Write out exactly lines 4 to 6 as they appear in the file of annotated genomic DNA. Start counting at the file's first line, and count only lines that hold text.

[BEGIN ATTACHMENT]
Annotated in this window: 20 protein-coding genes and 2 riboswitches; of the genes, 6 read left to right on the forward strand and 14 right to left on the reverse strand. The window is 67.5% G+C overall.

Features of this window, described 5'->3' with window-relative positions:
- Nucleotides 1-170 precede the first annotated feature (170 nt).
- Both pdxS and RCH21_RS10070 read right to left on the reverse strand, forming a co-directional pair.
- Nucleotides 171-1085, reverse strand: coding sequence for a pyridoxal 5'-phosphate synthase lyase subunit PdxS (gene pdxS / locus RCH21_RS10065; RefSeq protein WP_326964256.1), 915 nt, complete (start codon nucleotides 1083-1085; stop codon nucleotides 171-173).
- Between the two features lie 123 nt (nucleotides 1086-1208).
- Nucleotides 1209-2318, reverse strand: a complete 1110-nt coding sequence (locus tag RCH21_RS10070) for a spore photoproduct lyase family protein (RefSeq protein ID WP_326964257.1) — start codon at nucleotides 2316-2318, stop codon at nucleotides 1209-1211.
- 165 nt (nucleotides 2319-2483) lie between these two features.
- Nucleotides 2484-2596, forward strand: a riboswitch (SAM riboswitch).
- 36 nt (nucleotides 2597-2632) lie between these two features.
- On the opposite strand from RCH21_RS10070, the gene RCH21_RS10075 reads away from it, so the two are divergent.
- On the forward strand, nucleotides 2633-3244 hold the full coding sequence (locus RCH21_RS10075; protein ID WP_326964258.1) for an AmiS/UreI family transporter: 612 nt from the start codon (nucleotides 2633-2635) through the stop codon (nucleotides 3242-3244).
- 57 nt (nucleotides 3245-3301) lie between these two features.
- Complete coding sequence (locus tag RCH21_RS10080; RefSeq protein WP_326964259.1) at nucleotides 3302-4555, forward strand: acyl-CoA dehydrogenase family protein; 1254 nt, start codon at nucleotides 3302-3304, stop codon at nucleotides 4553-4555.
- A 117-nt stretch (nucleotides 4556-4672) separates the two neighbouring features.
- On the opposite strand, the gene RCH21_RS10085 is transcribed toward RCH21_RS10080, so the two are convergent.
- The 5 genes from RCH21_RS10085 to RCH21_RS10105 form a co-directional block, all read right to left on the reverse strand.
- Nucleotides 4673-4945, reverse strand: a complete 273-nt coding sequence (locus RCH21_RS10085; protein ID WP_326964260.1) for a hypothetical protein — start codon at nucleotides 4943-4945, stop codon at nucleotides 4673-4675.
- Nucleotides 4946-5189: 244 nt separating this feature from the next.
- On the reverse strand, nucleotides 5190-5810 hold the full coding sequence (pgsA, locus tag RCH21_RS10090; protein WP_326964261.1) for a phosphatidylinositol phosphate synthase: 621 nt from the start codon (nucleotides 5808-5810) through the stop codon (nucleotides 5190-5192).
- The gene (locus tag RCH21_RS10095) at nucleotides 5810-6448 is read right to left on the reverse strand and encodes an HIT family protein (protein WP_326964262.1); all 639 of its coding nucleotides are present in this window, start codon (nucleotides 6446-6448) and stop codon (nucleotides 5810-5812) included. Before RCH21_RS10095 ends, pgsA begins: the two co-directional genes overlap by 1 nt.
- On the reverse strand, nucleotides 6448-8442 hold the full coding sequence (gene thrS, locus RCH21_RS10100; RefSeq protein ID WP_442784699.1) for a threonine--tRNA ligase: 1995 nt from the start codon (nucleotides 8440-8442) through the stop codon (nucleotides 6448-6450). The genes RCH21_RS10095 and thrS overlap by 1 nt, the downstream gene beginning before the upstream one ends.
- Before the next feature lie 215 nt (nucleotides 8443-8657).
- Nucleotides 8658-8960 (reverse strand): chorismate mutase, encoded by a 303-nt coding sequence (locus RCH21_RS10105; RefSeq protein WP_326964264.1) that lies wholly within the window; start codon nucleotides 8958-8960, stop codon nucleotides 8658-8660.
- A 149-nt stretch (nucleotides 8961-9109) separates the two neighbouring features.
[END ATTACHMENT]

- Both pdxS and RCH21_RS10070 read right to left on the reverse strand, forming a co-directional pair.
- Nucleotides 171-1085, reverse strand: coding sequence for a pyridoxal 5'-phosphate synthase lyase subunit PdxS (gene pdxS / locus RCH21_RS10065; RefSeq protein WP_326964256.1), 915 nt, complete (start codon nucleotides 1083-1085; stop codon nucleotides 171-173).
- Between the two features lie 123 nt (nucleotides 1086-1208).